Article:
Manufactured particulate nanomaterials (MPN) show modified or completely new properties when compared to corresponding bulk materials due to their nanoscale dimensions (Ø 1-100 nm). For this reason they are attractive for a wide range of different applications. On the one hand, the introduction of MPN promises innovation and sustainability. On the other hand, their actual health and ecological effects have to date not been proven beyond a reasonable doubt. Concerns about new health and environmental risks were voiced early by some scientists and could be verified in several cases. However, the relevance of the observed biological effects remains still unclear. In addition, nanotoxicology, which emerged from classic toxicology, has to deal with considerable methodological challenges. The existing knowledge could be denoted as "insular", therefore it is currently virtually impossible to obtain an evidence-based risk assessment of MPN. On the other hand, a valid risk assessment is a basic requirement for risk governance strategies as demanded by a number of stakeholders and parts of the general public.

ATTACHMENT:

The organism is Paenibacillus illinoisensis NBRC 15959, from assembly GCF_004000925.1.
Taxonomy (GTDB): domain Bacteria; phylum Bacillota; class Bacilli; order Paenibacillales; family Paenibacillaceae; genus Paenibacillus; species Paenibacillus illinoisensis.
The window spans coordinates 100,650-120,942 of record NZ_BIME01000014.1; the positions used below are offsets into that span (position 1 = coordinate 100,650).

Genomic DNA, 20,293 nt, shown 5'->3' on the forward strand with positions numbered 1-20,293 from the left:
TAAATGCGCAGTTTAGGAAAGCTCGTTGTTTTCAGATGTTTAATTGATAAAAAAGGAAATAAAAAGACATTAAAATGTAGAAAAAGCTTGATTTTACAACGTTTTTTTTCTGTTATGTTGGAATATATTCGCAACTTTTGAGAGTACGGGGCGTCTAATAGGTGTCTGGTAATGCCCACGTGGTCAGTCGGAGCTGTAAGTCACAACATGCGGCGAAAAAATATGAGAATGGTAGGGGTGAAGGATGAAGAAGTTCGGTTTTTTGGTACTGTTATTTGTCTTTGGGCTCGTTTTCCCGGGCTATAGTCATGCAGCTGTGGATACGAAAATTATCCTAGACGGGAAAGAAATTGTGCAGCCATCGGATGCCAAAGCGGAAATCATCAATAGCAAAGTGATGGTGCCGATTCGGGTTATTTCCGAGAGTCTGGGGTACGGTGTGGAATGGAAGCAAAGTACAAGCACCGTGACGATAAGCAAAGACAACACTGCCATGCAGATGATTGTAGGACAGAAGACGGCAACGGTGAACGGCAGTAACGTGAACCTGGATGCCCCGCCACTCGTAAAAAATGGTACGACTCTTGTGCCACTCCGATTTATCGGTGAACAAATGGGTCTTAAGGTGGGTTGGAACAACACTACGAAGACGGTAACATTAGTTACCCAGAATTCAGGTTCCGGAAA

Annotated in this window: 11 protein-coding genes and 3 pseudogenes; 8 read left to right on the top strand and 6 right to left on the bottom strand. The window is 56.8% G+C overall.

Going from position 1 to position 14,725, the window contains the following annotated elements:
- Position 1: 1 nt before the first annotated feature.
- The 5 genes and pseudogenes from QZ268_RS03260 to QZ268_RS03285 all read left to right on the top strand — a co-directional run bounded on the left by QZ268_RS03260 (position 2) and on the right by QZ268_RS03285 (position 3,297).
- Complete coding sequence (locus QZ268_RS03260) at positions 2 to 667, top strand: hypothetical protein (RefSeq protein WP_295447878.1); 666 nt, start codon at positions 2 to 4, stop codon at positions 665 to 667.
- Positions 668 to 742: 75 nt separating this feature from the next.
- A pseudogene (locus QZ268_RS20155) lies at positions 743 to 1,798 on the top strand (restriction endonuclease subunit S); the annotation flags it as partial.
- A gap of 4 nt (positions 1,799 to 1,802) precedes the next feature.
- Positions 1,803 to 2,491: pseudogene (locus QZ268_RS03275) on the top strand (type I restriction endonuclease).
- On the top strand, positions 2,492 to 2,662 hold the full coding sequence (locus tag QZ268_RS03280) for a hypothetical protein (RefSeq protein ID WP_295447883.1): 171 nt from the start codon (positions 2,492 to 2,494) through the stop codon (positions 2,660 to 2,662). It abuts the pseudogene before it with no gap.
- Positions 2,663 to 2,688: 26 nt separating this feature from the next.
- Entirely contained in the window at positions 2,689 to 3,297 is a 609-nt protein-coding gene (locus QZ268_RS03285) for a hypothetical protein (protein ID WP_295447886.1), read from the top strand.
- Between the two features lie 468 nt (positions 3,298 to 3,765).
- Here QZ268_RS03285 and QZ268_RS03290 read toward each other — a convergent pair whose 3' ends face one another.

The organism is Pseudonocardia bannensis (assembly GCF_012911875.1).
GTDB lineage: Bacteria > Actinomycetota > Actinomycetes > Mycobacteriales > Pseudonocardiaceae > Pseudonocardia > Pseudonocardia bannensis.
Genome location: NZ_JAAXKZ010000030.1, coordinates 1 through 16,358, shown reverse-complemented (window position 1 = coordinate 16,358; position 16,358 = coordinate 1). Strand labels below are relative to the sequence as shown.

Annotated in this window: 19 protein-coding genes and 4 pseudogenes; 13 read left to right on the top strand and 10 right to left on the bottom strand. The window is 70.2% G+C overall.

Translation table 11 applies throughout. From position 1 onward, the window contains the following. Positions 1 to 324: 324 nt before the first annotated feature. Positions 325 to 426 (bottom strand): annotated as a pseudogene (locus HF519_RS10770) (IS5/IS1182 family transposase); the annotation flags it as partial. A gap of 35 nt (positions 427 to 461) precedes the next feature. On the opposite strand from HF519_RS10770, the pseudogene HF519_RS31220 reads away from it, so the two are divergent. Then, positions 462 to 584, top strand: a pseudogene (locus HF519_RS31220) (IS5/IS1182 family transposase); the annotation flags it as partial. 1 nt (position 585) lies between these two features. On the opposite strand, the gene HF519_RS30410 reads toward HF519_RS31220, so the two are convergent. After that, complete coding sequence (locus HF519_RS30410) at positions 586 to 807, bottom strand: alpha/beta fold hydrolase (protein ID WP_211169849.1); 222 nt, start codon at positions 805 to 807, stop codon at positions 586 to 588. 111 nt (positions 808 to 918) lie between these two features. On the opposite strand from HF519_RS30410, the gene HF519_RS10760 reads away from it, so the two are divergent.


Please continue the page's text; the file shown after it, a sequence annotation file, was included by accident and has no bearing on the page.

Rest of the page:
The aim of the project is to systematize and map the knowledge available for a hazard assessment of selected particulate nanomaterials. This knowledge is heterogeneously distributed among persons and scientific disciplines. For this reason, a survey of the state-of-the-art in research on health effects of selected MPN will be conducted. The resulting data base will be used for the discursive evidence mapping method, which will be tested for its potential to identify and characterise the hazard of MPN (hazard assessment) and optimized, if necessary. Evidence mapping investigates conclusions of scientists with regard to concrete (e.g. toxicological) questions. It is based on a visual representation of pro and contra arguments with additional information that supports or weakens the respective argument. In addition, the discursive element (e.g. workshops or interviews) in the evidence mapping process aims at making tacit knowledge available for hazard assessment and thus should facilitate an evidence-based risk assessment.